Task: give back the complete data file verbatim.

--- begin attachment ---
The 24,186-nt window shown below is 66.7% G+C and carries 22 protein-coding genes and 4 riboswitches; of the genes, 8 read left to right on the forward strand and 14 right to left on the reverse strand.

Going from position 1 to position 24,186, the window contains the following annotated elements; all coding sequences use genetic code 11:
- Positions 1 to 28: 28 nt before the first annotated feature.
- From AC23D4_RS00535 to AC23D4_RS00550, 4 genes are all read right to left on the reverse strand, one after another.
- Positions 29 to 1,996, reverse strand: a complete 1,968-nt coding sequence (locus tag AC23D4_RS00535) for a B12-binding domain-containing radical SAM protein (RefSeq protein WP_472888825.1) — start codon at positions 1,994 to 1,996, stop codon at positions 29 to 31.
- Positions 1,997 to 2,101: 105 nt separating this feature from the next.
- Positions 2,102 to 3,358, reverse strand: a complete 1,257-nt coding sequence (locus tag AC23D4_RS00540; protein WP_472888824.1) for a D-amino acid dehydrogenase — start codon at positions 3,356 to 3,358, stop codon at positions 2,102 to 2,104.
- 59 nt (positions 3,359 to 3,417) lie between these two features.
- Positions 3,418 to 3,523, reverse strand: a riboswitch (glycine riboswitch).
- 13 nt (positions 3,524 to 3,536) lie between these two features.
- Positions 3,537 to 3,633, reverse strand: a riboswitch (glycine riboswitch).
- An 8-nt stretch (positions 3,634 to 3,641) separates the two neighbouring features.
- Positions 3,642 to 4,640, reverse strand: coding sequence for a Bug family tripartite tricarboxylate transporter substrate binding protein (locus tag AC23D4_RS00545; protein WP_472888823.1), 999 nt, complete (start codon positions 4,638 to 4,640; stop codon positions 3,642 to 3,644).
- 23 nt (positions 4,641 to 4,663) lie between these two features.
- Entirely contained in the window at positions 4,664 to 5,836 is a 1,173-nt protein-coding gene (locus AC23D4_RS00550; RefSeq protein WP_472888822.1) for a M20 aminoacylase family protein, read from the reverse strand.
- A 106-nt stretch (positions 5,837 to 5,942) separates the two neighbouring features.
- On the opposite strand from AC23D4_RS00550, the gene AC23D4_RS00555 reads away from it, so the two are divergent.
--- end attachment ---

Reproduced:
The 24,186-nt window shown below is 66.7% G+C and carries 22 protein-coding genes and 4 riboswitches; of the genes, 8 read left to right on the forward strand and 14 right to left on the reverse strand.

Going from position 1 to position 24,186, the window contains the following annotated elements; all coding sequences use genetic code 11:
- Positions 1 to 28: 28 nt before the first annotated feature.
- From AC23D4_RS00535 to AC23D4_RS00550, 4 genes are all read right to left on the reverse strand, one after another.
- Positions 29 to 1,996, reverse strand: a complete 1,968-nt coding sequence (locus tag AC23D4_RS00535) for a B12-binding domain-containing radical SAM protein (RefSeq protein WP_472888825.1) — start codon at positions 1,994 to 1,996, stop codon at positions 29 to 31.
- Positions 1,997 to 2,101: 105 nt separating this feature from the next.
- Positions 2,102 to 3,358, reverse strand: a complete 1,257-nt coding sequence (locus tag AC23D4_RS00540; protein WP_472888824.1) for a D-amino acid dehydrogenase — start codon at positions 3,356 to 3,358, stop codon at positions 2,102 to 2,104.
- 59 nt (positions 3,359 to 3,417) lie between these two features.
- Positions 3,418 to 3,523, reverse strand: a riboswitch (glycine riboswitch).
- 13 nt (positions 3,524 to 3,536) lie between these two features.
- Positions 3,537 to 3,633, reverse strand: a riboswitch (glycine riboswitch).
- An 8-nt stretch (positions 3,634 to 3,641) separates the two neighbouring features.
- Positions 3,642 to 4,640, reverse strand: coding sequence for a Bug family tripartite tricarboxylate transporter substrate binding protein (locus tag AC23D4_RS00545; protein WP_472888823.1), 999 nt, complete (start codon positions 4,638 to 4,640; stop codon positions 3,642 to 3,644).
- 23 nt (positions 4,641 to 4,663) lie between these two features.
- Entirely contained in the window at positions 4,664 to 5,836 is a 1,173-nt protein-coding gene (locus AC23D4_RS00550; RefSeq protein WP_472888822.1) for a M20 aminoacylase family protein, read from the reverse strand.
- A 106-nt stretch (positions 5,837 to 5,942) separates the two neighbouring features.
- On the opposite strand from AC23D4_RS00550, the gene AC23D4_RS00555 reads away from it, so the two are divergent.